It is typically executed using a very rich set of operators that are linked to each other using JSON. MongoDB treats each property as having an implicit boolean AND. It natively supports boolean OR queries, but you must use a special operator ($or) to achieve it.

MySQL uses the structured query language SQL to communicate with the database. Despite its simplicity, it is indeed a very powerful language which consists mainly of two parts: data definition language (DDL) and data manipulation language (DML).

Let’s have a quick comparison.

MongoDB vs MySQL

Relationships in MongoDB and MySQL

MongoDB doesn’t support JOIN — at least, it has no equivalent. On the contrary, it supports multi-dimensional data types such as arrays and even other documents. The placement of one document inside another is known as embedding.

One of the best parts about MySQL is the JOIN operations. To put it in simple terms, JOIN makes the relational database relational. JOIN allows the user to link data from two or more tables in a single query with the help of single SELECT command.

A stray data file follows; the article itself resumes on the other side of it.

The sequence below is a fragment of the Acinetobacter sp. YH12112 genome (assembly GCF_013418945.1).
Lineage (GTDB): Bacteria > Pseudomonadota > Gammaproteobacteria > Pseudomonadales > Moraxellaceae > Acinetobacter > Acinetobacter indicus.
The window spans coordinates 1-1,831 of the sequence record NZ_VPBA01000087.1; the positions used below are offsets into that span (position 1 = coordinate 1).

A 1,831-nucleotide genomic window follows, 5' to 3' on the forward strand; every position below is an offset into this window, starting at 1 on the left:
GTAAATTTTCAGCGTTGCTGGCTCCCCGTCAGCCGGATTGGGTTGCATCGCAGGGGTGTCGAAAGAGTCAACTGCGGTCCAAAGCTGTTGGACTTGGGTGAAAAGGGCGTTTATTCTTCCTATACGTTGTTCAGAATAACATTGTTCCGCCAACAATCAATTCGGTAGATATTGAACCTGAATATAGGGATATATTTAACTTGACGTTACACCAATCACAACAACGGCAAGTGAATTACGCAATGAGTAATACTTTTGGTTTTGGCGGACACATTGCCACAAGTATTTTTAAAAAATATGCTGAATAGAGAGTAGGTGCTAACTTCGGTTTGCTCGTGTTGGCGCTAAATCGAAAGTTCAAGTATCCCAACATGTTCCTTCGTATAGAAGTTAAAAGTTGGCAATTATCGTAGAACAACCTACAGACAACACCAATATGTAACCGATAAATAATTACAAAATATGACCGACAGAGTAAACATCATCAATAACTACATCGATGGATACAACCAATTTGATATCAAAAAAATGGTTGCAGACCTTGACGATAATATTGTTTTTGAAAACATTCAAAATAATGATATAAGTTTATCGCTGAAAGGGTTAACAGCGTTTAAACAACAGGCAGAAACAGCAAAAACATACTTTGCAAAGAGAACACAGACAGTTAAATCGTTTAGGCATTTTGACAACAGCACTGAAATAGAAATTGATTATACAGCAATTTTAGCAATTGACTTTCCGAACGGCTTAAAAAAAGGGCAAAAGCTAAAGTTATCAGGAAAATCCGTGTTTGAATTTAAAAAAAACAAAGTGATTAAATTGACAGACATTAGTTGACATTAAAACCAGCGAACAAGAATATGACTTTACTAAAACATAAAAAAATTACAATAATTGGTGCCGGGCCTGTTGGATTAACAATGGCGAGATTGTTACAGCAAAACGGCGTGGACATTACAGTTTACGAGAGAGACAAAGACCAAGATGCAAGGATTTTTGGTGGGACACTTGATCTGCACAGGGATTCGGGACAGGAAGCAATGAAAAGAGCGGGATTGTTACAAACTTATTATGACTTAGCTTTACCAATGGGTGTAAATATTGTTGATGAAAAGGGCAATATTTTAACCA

For example, we can easily obtain related data in multiple tables using a single SQL statement.

This should provide you with an account number, first name, and the respective branch.

Performance and Speed

One single main benefit it has over MySQL is its ability to handle large unstructured data. It is magically faster because it allows users to query in a different manner that is more sensitive to workload.

Developers note that MySQL is quite slower in comparison to MongoDB when it comes to dealing with large databases. It is unable to cope with large and unstructured amounts of data.

As such, there is no “standard” benchmark that can help you with the best database to use for your needs. Only your demands, your data, and infrastructure can tell you what you need to know.

Let’s look at a general example to understand the speed of MySQL and MongoDB in accordance with various functions.

Measurements have been performed in the following cases:

MySQL 5.7.9

MongoDB 3.2.0

Each of these has been tested on a separate m4.xlarge Amazon instance with Ubuntu 14.4 x64 and default configurations; all tests were performed for 1,000,000 records.

MongoDB vs MYSQL

It is evident from the above graph that MongoDB takes way more lesser time than MySQL for same commands.